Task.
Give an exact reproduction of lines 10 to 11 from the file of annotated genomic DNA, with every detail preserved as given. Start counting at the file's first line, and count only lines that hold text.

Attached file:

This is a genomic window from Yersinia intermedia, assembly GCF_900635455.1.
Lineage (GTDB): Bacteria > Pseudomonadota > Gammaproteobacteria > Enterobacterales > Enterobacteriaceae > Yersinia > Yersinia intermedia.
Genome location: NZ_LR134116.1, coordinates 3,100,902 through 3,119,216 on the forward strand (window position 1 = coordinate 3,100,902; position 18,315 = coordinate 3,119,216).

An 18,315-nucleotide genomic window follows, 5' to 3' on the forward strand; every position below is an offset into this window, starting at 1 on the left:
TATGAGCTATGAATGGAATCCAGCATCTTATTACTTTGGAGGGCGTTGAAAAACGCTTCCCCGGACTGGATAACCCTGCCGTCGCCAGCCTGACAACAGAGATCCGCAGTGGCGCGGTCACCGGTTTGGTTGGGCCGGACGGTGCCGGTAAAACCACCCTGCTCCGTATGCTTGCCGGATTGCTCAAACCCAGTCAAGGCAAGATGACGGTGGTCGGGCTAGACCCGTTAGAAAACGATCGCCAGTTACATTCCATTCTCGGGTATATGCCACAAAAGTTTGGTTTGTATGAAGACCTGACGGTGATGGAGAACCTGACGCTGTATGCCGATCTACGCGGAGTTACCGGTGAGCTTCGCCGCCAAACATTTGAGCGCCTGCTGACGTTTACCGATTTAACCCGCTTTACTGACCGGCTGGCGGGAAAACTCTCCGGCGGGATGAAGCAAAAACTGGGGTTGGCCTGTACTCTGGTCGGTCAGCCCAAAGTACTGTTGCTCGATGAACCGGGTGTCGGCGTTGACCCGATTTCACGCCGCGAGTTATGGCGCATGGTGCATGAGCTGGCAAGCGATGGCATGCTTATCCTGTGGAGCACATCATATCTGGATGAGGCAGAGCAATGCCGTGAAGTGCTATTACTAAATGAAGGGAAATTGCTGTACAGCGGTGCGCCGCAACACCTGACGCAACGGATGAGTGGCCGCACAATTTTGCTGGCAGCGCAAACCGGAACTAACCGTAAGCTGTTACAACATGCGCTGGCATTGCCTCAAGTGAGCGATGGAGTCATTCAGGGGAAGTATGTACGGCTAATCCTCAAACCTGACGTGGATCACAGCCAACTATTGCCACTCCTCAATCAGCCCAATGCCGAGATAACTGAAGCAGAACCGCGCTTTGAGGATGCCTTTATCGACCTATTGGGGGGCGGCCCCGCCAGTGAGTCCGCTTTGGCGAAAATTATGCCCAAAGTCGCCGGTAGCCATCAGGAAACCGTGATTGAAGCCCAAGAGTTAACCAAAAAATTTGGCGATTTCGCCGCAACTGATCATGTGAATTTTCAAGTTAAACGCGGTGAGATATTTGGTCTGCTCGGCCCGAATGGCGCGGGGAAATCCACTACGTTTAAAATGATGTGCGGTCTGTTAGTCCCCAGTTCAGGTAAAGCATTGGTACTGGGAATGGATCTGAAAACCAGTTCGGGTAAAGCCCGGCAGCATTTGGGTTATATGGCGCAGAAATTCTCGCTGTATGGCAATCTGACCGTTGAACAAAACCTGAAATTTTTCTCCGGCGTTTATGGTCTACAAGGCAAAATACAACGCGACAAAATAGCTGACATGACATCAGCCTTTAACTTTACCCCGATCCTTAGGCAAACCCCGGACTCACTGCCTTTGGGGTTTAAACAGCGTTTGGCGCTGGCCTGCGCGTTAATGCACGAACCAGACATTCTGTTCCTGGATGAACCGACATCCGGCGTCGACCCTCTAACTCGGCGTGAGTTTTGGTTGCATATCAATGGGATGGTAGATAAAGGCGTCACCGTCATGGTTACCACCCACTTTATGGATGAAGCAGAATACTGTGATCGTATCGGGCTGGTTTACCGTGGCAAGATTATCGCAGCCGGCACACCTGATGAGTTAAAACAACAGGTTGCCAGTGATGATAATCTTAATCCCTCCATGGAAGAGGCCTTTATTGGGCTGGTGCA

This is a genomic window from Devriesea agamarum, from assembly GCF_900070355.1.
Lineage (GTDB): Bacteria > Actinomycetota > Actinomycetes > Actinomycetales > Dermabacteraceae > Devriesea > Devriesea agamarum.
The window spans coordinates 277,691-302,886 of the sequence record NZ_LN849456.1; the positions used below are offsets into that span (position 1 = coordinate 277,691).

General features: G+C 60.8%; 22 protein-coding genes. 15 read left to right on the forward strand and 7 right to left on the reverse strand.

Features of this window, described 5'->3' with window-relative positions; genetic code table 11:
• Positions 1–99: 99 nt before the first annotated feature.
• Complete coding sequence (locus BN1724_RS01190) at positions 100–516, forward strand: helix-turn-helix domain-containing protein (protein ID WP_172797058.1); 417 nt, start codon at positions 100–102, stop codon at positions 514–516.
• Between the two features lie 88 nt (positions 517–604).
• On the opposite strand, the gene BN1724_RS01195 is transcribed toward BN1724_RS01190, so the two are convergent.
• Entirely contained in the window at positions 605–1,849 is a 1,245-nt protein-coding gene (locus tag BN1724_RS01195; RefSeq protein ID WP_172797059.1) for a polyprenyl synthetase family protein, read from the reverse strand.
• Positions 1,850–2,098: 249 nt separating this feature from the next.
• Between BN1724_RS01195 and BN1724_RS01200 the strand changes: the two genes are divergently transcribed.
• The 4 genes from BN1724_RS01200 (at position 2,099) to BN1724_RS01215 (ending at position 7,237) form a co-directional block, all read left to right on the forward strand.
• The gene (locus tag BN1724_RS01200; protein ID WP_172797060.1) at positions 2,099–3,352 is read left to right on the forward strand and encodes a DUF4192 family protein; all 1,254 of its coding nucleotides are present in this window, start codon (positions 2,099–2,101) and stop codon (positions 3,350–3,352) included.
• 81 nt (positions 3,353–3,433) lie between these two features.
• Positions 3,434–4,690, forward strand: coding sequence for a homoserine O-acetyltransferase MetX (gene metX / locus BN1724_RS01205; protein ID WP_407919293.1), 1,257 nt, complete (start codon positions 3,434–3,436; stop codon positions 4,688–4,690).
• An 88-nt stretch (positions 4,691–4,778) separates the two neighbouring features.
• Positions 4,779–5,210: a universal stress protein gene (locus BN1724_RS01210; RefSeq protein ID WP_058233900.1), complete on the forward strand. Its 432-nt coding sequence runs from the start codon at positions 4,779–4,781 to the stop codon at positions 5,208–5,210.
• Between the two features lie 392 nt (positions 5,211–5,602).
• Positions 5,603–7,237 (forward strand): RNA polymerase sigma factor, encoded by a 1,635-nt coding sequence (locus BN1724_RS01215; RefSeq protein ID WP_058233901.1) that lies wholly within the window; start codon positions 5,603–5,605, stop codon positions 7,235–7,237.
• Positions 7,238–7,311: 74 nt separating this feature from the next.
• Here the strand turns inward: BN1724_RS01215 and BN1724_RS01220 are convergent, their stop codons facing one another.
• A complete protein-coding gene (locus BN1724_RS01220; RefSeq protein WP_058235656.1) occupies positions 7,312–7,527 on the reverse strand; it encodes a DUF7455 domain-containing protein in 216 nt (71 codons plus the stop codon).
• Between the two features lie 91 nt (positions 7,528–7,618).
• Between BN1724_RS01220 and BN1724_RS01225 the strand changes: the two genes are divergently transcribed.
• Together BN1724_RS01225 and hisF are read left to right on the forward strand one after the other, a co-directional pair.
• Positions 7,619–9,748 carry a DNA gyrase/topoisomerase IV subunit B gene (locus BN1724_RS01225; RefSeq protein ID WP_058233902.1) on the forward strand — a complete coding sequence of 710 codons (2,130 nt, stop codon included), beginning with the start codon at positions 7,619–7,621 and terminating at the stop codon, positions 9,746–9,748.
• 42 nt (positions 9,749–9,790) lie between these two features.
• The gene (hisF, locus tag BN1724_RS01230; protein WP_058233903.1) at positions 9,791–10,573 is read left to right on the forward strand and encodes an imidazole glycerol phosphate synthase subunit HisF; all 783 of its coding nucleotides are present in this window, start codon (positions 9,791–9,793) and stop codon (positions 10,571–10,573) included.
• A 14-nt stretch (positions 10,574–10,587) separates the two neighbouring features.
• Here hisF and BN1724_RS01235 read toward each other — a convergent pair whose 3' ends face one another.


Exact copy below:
Features of this window, described 5'->3' with window-relative positions; genetic code table 11:
• Positions 1–99: 99 nt before the first annotated feature.